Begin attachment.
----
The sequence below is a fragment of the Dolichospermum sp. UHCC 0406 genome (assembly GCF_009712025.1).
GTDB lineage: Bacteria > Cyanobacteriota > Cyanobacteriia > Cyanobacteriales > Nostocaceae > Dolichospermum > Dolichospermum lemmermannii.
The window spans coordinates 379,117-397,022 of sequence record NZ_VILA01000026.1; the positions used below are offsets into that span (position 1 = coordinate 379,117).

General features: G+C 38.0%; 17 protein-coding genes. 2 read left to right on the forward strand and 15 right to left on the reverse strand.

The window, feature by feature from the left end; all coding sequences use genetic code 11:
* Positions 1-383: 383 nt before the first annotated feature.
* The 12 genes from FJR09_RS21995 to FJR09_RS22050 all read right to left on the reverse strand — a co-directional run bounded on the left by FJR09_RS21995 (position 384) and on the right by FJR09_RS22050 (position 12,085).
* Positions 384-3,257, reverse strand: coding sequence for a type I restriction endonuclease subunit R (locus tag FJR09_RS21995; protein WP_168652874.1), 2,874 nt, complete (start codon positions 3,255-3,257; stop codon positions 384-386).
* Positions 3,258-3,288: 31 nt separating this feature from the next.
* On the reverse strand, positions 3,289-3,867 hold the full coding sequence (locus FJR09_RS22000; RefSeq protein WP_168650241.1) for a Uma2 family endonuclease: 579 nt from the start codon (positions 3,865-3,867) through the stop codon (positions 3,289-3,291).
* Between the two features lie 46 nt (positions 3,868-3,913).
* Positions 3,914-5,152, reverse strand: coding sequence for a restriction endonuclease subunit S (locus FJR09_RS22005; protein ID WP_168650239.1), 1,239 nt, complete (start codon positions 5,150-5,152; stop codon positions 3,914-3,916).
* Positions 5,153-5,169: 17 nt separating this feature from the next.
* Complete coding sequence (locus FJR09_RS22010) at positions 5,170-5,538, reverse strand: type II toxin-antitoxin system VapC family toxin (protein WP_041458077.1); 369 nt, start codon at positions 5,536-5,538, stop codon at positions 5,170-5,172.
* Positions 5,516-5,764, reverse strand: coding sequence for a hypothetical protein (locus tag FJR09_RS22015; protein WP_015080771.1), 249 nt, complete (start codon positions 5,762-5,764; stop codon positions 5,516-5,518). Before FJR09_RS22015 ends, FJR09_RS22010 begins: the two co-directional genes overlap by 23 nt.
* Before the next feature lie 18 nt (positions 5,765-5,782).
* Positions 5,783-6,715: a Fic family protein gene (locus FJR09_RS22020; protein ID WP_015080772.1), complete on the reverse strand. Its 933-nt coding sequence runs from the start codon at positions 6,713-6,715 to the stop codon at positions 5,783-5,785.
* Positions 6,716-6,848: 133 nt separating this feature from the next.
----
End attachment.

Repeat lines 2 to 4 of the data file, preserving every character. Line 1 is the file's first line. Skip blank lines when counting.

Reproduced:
GTDB lineage: Bacteria > Cyanobacteriota > Cyanobacteriia > Cyanobacteriales > Nostocaceae > Dolichospermum > Dolichospermum lemmermannii.
The window spans coordinates 379,117-397,022 of sequence record NZ_VILA01000026.1; the positions used below are offsets into that span (position 1 = coordinate 379,117).

General features: G+C 38.0%; 17 protein-coding genes. 2 read left to right on the forward strand and 15 right to left on the reverse strand.